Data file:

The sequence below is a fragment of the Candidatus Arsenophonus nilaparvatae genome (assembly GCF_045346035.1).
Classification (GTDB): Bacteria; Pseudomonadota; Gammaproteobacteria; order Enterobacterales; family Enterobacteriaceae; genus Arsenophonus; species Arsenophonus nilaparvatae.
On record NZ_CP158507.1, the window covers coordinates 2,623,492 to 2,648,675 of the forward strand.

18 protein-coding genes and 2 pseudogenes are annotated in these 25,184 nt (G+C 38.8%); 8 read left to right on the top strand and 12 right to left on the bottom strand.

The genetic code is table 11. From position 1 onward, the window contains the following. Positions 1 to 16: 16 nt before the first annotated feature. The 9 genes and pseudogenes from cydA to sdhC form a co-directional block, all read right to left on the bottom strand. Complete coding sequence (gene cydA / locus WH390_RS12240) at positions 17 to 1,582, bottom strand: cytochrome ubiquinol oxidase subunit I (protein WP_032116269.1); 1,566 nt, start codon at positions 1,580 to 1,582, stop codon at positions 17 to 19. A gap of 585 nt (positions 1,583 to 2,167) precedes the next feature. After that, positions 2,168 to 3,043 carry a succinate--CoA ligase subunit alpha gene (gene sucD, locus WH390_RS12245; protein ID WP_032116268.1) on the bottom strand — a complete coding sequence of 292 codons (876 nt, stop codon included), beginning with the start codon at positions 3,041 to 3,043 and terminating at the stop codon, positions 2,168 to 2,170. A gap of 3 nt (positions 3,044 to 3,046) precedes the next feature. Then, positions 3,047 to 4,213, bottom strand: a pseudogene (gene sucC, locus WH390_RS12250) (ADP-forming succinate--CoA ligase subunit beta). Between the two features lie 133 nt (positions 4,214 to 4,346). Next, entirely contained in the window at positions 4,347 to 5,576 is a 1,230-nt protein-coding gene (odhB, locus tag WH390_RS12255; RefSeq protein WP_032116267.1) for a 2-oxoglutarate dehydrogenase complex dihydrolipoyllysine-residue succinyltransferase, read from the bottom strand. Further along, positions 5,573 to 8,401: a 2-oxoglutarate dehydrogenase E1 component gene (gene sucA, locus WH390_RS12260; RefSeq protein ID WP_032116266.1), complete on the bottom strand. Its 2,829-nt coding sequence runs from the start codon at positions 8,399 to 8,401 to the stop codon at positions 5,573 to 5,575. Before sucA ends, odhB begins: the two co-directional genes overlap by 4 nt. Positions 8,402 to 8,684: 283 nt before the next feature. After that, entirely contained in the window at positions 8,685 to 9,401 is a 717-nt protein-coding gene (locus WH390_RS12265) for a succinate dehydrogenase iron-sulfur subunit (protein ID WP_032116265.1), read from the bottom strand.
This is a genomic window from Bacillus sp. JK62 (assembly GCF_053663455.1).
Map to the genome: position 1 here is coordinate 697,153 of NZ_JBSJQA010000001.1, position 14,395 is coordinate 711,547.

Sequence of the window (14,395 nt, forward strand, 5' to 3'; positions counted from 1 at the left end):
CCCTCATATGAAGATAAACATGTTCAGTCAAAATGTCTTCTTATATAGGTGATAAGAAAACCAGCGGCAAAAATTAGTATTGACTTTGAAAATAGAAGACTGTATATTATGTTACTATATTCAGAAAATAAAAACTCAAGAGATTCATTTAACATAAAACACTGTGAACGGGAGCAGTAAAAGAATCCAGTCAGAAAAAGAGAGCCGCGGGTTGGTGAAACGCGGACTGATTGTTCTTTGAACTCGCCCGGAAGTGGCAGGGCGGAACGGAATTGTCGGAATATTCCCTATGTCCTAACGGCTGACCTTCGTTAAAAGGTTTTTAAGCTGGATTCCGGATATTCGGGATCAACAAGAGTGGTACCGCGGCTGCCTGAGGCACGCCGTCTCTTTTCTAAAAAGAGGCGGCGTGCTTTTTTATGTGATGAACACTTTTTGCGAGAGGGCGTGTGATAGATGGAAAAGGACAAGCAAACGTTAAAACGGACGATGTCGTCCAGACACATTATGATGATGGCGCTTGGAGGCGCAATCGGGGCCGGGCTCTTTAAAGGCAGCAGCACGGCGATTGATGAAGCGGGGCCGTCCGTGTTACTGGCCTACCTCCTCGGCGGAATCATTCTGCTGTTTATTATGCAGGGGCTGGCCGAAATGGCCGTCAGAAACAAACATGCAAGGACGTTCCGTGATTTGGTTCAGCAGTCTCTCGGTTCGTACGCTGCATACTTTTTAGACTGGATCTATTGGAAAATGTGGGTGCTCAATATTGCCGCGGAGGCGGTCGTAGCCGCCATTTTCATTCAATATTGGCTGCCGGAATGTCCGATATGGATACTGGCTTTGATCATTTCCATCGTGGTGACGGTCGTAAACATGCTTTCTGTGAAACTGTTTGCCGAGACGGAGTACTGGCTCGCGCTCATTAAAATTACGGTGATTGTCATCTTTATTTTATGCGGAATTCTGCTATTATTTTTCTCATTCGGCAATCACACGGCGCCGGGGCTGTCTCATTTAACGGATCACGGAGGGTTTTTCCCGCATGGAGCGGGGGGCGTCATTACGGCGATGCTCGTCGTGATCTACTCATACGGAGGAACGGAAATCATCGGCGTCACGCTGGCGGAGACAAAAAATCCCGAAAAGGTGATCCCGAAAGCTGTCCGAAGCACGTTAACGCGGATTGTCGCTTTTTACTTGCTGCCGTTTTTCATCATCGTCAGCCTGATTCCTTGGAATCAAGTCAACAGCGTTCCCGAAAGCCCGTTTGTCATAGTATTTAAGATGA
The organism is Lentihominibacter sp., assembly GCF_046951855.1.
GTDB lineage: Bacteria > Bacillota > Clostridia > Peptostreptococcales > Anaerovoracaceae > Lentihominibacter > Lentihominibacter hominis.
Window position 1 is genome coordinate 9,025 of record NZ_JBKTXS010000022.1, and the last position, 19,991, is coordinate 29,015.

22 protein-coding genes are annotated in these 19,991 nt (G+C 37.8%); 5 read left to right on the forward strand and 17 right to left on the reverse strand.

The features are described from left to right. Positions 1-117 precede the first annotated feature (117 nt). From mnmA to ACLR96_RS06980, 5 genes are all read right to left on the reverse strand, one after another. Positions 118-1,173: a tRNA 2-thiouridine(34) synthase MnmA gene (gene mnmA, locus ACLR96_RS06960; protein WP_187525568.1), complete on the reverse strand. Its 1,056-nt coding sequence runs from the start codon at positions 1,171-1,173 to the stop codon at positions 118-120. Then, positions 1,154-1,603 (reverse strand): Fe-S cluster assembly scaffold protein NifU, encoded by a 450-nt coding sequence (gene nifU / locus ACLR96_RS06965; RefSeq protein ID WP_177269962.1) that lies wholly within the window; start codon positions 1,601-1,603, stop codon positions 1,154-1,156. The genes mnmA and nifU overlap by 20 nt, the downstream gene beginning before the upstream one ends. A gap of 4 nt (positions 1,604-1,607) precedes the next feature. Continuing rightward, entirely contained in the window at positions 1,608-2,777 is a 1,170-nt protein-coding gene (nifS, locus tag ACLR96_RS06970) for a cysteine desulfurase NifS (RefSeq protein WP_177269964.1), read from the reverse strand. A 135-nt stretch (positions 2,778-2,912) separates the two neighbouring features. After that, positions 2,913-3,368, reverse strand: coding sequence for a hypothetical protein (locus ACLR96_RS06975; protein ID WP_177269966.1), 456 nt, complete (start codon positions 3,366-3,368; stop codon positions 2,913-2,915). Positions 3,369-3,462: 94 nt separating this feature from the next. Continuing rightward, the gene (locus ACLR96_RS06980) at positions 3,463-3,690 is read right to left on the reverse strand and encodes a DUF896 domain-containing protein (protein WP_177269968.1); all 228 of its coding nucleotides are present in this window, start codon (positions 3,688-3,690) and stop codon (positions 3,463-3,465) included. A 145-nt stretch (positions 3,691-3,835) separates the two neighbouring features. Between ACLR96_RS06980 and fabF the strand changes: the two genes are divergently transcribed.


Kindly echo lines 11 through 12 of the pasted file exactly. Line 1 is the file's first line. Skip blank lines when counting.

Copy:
GTDB lineage: Bacteria > Bacillota > Clostridia > Peptostreptococcales > Anaerovoracaceae > Lentihominibacter > Lentihominibacter hominis.
Window position 1 is genome coordinate 9,025 of record NZ_JBKTXS010000022.1, and the last position, 19,991, is coordinate 29,015.